2019 Oscar-Nominated Short Films: Live Action
2019, NR, 109 min. Directed by Various.
REVIEWED By Matthew Monagle, Fri., Feb. 8, 2019
If there is a single dramatic thread that holds together this year’s Academy Award-nominated short live action films, it has to do with children in harm’s way. Four of the five deal with a young boy who is the victim – or, in several notable cases, the perpetrator – of an act of unspeakable trauma. That doesn’t make this year’s nominees the easiest batch of films to sit through, but it does speak to a cultural anxiety about the impact we are having on the next generation. Through our learned behaviors, and despite the best intentions, the next generation of young men seems in for some pretty tough sledding.
The standout of the program is Rodrigo Sorogoyen’s "Madre," a harrowing portrayal of a mother trying to help her lost son locate his missing father. The film unfolds as a single take; what could serve as a distracting gimmick in lesser hands is instead a perfect complement to the gradual escalation of terror felt by the title character.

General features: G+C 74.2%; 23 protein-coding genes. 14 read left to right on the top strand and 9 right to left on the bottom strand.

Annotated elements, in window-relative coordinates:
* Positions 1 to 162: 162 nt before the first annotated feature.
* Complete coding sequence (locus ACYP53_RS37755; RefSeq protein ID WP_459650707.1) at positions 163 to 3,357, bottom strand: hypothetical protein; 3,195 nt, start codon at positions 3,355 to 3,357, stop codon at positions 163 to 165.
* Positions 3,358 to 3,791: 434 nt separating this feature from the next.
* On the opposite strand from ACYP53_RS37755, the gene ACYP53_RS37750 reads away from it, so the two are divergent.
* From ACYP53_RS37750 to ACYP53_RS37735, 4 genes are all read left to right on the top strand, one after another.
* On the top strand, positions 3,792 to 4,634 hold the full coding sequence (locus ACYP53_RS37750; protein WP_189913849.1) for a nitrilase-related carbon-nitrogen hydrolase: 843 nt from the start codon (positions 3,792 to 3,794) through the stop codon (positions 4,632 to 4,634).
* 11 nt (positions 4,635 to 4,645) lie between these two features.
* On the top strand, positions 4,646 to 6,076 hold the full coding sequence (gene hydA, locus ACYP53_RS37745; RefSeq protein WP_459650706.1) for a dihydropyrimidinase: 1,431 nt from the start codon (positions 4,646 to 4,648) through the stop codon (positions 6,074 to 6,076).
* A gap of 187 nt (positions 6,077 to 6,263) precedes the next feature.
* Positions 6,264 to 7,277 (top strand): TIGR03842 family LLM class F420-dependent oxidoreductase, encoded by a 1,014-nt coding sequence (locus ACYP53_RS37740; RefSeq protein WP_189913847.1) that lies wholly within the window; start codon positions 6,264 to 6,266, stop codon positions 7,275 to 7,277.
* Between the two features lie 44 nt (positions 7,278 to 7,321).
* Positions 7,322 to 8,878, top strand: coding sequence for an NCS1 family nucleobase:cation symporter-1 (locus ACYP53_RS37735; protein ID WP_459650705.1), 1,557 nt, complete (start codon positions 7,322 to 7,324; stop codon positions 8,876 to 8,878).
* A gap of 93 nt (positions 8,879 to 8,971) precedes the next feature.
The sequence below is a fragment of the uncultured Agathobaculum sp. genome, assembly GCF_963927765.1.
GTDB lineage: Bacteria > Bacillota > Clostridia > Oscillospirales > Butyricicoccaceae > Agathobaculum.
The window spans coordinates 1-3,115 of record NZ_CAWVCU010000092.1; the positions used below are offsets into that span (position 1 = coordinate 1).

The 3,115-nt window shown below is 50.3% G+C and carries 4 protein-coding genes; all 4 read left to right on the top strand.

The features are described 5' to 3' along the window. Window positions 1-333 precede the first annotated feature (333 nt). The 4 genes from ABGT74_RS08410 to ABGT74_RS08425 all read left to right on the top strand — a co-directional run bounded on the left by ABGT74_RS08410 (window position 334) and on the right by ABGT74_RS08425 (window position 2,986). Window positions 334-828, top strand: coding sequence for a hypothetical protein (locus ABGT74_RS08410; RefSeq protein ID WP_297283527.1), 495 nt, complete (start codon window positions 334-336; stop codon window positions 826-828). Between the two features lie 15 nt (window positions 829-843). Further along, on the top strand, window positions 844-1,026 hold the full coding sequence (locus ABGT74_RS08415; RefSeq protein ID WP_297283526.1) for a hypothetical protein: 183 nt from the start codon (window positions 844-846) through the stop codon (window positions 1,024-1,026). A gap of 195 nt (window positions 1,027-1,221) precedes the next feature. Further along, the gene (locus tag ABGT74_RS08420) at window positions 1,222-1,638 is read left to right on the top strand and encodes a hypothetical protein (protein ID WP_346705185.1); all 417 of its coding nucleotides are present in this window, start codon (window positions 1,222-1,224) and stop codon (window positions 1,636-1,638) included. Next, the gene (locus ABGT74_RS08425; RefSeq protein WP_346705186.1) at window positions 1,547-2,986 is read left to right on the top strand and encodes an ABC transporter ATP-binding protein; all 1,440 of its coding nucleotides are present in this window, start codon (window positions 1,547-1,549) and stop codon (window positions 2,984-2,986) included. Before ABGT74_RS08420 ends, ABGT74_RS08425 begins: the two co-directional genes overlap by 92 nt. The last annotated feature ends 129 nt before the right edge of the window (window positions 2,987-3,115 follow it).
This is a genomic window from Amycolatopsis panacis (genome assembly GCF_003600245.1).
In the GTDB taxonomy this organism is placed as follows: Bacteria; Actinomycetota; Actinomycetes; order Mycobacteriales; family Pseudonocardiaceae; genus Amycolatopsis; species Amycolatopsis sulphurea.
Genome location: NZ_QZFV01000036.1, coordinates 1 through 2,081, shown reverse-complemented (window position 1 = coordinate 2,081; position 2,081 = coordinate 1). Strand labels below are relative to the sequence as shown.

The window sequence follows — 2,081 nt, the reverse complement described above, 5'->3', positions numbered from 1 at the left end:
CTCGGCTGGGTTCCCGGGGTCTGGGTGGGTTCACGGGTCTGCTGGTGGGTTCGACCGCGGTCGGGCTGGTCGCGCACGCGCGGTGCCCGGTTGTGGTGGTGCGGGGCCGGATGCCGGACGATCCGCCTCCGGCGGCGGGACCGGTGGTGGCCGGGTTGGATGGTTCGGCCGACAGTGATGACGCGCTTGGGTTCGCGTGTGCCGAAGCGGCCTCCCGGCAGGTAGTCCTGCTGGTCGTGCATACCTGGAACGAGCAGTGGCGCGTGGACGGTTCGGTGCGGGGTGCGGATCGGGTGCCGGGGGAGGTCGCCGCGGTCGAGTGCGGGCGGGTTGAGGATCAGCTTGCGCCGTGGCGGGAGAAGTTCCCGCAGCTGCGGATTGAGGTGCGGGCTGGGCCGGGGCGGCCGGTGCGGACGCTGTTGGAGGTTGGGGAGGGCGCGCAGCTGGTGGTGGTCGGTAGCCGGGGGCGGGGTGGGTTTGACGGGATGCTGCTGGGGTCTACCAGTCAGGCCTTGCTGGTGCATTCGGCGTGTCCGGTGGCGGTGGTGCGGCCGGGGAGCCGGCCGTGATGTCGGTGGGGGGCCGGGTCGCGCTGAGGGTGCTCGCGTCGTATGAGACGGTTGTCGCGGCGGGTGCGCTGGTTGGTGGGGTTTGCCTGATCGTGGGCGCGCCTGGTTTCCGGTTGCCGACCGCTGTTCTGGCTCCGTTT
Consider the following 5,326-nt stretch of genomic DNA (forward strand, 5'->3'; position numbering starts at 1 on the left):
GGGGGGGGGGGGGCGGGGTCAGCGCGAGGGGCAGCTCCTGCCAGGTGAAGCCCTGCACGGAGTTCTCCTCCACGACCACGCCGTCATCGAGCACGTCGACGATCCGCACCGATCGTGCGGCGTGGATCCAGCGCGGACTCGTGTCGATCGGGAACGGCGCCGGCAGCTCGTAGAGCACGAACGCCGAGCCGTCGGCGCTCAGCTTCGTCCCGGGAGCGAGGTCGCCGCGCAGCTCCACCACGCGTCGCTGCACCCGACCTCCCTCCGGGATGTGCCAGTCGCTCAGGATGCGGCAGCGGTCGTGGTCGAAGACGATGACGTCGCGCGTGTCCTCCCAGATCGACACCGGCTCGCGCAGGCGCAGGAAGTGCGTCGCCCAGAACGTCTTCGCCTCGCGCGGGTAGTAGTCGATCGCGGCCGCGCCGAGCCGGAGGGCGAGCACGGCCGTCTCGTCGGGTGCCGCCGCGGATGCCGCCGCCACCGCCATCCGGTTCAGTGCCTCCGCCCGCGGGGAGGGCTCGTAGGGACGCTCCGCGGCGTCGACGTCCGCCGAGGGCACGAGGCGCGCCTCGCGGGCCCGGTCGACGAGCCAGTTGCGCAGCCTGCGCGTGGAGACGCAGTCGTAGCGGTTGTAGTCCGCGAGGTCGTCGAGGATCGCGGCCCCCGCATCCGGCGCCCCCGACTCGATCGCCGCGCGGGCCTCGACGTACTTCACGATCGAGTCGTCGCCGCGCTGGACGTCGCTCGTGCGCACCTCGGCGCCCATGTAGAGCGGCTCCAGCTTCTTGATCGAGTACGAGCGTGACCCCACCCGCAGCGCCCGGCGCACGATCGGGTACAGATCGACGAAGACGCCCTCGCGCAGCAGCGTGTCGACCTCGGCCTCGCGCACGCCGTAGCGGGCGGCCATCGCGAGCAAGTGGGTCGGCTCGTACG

Continuing the trend of abducted children, Vincent Lambe’s "Detainment" dramatizes the infamous 1993 murder of James Bulger, a 2-year-old who was beaten to death by a pair of 10-year-old boys. There’s nothing at all subtle about the short, but there’s also no denying the allure of the source material: The two boys would, for a time, be the youngest convicted murders of the 20th century. By contrast, Jeremy Comte’s "Fauve" opts for a more minimalistic approach with its two young leads, putting a pair of adventurous boys on a collision course with disaster. It’s a master class in mounting dread, with an unexpected accident progressively getting worse as the short unfolds.
Guy Nattiv’s "Skin" may angle for grotesque political commentary in its depiction of a conflict between a white supremacist and an unsuspecting black family, but its bizarre resolution suggests the filmmaker bit off far more than he could chew. The final shot indicates it was trying to say something about generational prejudices, but the film is nowhere near as challenging as it thinks it might be. Finally, after a string of genre-tinged shorts, Marianne Farley’s "Marguerite" is a quiet reset. The film follows the titular character in her final days as her relationship with her caretaker inspires her to re-evaluate relationships long since forgotten. It’s an important reminder that not everyone who lived through past generations preferred what they had to offer; as a result, the film contains empathy in every frame.